Tuesday, February 13, 2018

Top 10 Branding Quotes

When someone asks a marketing professional to explain branding, brand management, or brand-building, are there easy answers? In lieu of directing someone to Google or Wikipedia, or even the online dictionary of marketing terms presented by the American Marketing Association, there are some excellent quotes by famous people that succinctly explain branding’s importance when creating products or services for either the B2C, B2B, or nonprofit sectors. 

Do you have a favorite branding quote that you’ve taped to your wall? Here are MY top ten branding quotes.

[1] A brand is a living entity – and is enriched or undermined cumulatively over time – the product of a thousand small gestures.
-Michael Eisner, former CEO of the Walt Disney Company

[2] Products are made in the factory, but brands are created in the mind.
-Walter Landor, Founder of Landor Associates

[3] Your brand is what other people say about you when you're not in the room.
-Jeff Bezos, Founder of Amazon.com

[4] A brand is the set of expectations, memories, stories and relationships that, taken together, account for a consumer's decision to choose one product or service over another.
-Seth Godin, author and entrepreneur

[5] Within every brand is a product, but not every product is a brand.
-David Ogilvy, Founder of Ogilvy & Mather

[6] It's not the customer's job to know what they want. In order for a brand to be truly successful, it has to know how to anticipate need. Think different.
-Steve Jobs, Founder of Apple

[7] A great brand is a story that's never completely told.
-Scott Bedbury, CEO of Brandstream

[8] Brand is the sum total of how someone perceives a particular organization. Branding is about shaping that perception.
-Ashley Friedlein, Founder of Econsultancy

[9] If people believe they share values with a company, they will stay loyal to the brand.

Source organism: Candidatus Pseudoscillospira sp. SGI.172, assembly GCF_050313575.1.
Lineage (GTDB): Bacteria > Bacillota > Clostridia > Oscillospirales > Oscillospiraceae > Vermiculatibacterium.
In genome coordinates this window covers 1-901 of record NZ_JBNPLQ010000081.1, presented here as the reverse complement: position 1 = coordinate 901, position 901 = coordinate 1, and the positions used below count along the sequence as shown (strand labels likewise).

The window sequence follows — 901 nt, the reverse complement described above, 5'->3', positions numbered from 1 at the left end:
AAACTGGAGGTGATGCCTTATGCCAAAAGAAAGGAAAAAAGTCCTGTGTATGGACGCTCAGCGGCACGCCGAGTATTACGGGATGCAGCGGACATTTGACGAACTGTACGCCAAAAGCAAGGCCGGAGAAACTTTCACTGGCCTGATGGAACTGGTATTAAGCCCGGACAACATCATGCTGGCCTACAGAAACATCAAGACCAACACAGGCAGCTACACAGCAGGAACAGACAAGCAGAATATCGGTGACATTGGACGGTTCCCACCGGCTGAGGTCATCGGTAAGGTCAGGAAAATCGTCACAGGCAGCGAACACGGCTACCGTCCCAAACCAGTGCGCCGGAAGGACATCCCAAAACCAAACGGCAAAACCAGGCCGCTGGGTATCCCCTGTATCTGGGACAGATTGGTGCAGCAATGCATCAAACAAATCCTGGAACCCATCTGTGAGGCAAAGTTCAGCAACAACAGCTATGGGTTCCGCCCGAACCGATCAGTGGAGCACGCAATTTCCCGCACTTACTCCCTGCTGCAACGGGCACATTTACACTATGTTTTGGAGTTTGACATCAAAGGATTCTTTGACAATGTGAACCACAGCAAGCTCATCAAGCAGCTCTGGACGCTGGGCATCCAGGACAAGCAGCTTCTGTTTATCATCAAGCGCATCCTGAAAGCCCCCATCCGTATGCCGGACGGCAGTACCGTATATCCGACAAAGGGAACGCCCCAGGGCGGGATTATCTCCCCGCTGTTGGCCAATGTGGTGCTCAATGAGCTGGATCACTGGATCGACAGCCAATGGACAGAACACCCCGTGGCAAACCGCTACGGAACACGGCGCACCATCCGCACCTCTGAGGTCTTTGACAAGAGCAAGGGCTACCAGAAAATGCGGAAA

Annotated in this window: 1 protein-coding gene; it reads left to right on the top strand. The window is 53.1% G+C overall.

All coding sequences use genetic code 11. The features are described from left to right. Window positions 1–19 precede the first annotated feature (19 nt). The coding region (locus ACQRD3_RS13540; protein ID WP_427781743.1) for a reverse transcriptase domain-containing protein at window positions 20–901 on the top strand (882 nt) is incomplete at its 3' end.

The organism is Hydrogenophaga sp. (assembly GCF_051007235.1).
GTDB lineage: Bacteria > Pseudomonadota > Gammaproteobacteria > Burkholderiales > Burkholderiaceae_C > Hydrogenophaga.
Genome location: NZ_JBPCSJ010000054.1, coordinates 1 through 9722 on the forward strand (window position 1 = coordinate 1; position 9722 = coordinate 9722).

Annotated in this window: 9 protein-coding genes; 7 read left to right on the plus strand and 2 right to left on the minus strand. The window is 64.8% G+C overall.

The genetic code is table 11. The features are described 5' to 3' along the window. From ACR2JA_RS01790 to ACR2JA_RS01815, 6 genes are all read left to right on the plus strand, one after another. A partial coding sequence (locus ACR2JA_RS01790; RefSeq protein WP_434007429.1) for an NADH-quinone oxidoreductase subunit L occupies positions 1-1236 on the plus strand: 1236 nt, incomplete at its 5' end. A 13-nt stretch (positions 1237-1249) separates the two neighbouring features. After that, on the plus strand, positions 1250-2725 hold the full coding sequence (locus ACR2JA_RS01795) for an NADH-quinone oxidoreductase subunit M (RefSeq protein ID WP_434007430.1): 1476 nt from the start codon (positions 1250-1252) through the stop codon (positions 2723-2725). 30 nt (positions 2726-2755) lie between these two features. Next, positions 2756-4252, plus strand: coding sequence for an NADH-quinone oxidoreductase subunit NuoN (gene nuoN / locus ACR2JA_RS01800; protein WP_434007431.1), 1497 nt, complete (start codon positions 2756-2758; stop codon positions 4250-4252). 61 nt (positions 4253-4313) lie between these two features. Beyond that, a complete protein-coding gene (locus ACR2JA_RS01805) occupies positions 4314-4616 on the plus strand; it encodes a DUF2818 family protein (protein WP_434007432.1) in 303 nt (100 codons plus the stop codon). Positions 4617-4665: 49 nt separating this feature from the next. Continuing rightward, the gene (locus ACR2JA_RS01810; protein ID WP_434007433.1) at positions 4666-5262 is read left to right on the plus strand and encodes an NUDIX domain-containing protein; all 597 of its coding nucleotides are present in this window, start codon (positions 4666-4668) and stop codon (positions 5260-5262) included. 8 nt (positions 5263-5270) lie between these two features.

-Howard Schultz, Founder of Starbucks

[10] The art of marketing is the art of brand building. If you are not a brand, you are a commodity.

-Philip Kotler, Marketing professor and author

What’s your fave? Please chime in and share.

Monday, February 5, 2018

Hashtags Were More Memorable Than SuperBowl52 Ads

Image Credit: NFL
Super Bowl 52 ended like a super game should end: everything coming down to a single play to decide the winner. But if you live and breathe marketing and branding, the game is just a minor blip on your radar. Your focus is the ads that take place in between the football action. With a staggering cost of “north of $5 million for 30 incredibly short seconds,” is it possible for a brand to tell its story effectively and memorably? Were there any ads that rivaled Apple’s 1984 ad? Were there any Tweets that rivaled Oreo’s Tweet during the 2013 power outage? Bottom line, can YOU recall any of the ads?

While noted in my post last year, this quote from Landor Associates is worth repeating:

"Here are three tips to help you, your dad, or even your football-crazed grandma decide which brands scored a touchdown with their commercials: Is the ad on-brand? Will you remember the brand tomorrow? And, does the ad speak to the times?”